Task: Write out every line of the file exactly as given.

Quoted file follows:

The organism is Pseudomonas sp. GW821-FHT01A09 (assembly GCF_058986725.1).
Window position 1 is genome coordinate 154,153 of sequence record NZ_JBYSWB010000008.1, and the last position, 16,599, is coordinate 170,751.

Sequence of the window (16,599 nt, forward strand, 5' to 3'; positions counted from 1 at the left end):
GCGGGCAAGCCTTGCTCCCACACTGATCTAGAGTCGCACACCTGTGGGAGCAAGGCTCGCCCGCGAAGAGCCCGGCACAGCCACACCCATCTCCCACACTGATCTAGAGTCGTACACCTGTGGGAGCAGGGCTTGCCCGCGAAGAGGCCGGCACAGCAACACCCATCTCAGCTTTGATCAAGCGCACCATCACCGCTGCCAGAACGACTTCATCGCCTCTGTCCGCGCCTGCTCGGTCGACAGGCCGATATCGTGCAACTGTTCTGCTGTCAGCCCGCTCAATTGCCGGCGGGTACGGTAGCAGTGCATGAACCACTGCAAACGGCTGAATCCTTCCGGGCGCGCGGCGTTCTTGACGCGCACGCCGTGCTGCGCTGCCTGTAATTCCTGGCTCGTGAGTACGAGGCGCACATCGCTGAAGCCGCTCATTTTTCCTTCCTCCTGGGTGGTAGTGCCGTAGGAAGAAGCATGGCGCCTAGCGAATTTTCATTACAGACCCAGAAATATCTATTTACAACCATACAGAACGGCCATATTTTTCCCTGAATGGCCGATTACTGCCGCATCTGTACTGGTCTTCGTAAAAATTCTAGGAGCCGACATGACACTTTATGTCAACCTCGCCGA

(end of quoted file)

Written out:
The organism is Pseudomonas sp. GW821-FHT01A09 (assembly GCF_058986725.1).
Window position 1 is genome coordinate 154,153 of sequence record NZ_JBYSWB010000008.1, and the last position, 16,599, is coordinate 170,751.

Sequence of the window (16,599 nt, forward strand, 5' to 3'; positions counted from 1 at the left end):
GCGGGCAAGCCTTGCTCCCACACTGATCTAGAGTCGCACACCTGTGGGAGCAAGGCTCGCCCGCGAAGAGCCCGGCACAGCCACACCCATCTCCCACACTGATCTAGAGTCGTACACCTGTGGGAGCAGGGCTTGCCCGCGAAGAGGCCGGCACAGCAACACCCATCTCAGCTTTGATCAAGCGCACCATCACCGCTGCCAGAACGACTTCATCGCCTCTGTCCGCGCCTGCTCGGTCGACAGGCCGATATCGTGCAACTGTTCTGCTGTCAGCCCGCTCAATTGCCGGCGGGTACGGTAGCAGTGCATGAACCACTGCAAACGGCTGAATCCTTCCGGGCGCGCGGCGTTCTTGACGCGCACGCCGTGCTGCGCTGCCTGTAATTCCTGGCTCGTGAGTACGAGGCGCACATCGCTGAAGCCGCTCATTTTTCCTTCCTCCTGGGTGGTAGTGCCGTAGGAAGAAGCATGGCGCCTAGCGAATTTTCATTACAGACCCAGAAATATCTATTTACAACCATACAGAACGGCCATATTTTTCCCTGAATGGCCGATTACTGCCGCATCTGTACTGGTCTTCGTAAAAATTCTAGGAGCCGACATGACACTTTATGTCAACCTCGCCGA